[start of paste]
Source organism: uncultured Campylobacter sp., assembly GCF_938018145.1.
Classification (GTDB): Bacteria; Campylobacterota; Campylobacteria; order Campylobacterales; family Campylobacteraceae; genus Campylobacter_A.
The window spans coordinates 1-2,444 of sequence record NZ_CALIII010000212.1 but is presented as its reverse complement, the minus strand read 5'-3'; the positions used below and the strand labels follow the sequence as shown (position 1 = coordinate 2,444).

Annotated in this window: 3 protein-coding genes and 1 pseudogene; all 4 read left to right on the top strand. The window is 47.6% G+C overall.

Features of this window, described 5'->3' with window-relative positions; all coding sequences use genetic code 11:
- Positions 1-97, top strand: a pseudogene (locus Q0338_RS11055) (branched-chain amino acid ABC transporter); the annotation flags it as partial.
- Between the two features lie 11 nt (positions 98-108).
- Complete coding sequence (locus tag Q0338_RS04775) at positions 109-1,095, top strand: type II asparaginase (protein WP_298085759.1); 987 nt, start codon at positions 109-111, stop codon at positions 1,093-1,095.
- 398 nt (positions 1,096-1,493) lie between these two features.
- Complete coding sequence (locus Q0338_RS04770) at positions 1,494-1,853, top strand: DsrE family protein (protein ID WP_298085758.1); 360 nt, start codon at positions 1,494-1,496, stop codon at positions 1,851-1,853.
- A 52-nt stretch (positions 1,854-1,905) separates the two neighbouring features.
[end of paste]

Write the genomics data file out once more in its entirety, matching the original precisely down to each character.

Source organism: uncultured Campylobacter sp., assembly GCF_938018145.1.
Classification (GTDB): Bacteria; Campylobacterota; Campylobacteria; order Campylobacterales; family Campylobacteraceae; genus Campylobacter_A.
The window spans coordinates 1-2,444 of sequence record NZ_CALIII010000212.1 but is presented as its reverse complement, the minus strand read 5'-3'; the positions used below and the strand labels follow the sequence as shown (position 1 = coordinate 2,444).

Annotated in this window: 3 protein-coding genes and 1 pseudogene; all 4 read left to right on the top strand. The window is 47.6% G+C overall.

Features of this window, described 5'->3' with window-relative positions; all coding sequences use genetic code 11:
- Positions 1-97, top strand: a pseudogene (locus Q0338_RS11055) (branched-chain amino acid ABC transporter); the annotation flags it as partial.
- Between the two features lie 11 nt (positions 98-108).
- Complete coding sequence (locus tag Q0338_RS04775) at positions 109-1,095, top strand: type II asparaginase (protein WP_298085759.1); 987 nt, start codon at positions 109-111, stop codon at positions 1,093-1,095.
- 398 nt (positions 1,096-1,493) lie between these two features.
- Complete coding sequence (locus Q0338_RS04770) at positions 1,494-1,853, top strand: DsrE family protein (protein ID WP_298085758.1); 360 nt, start codon at positions 1,494-1,496, stop codon at positions 1,851-1,853.
- A 52-nt stretch (positions 1,854-1,905) separates the two neighbouring features.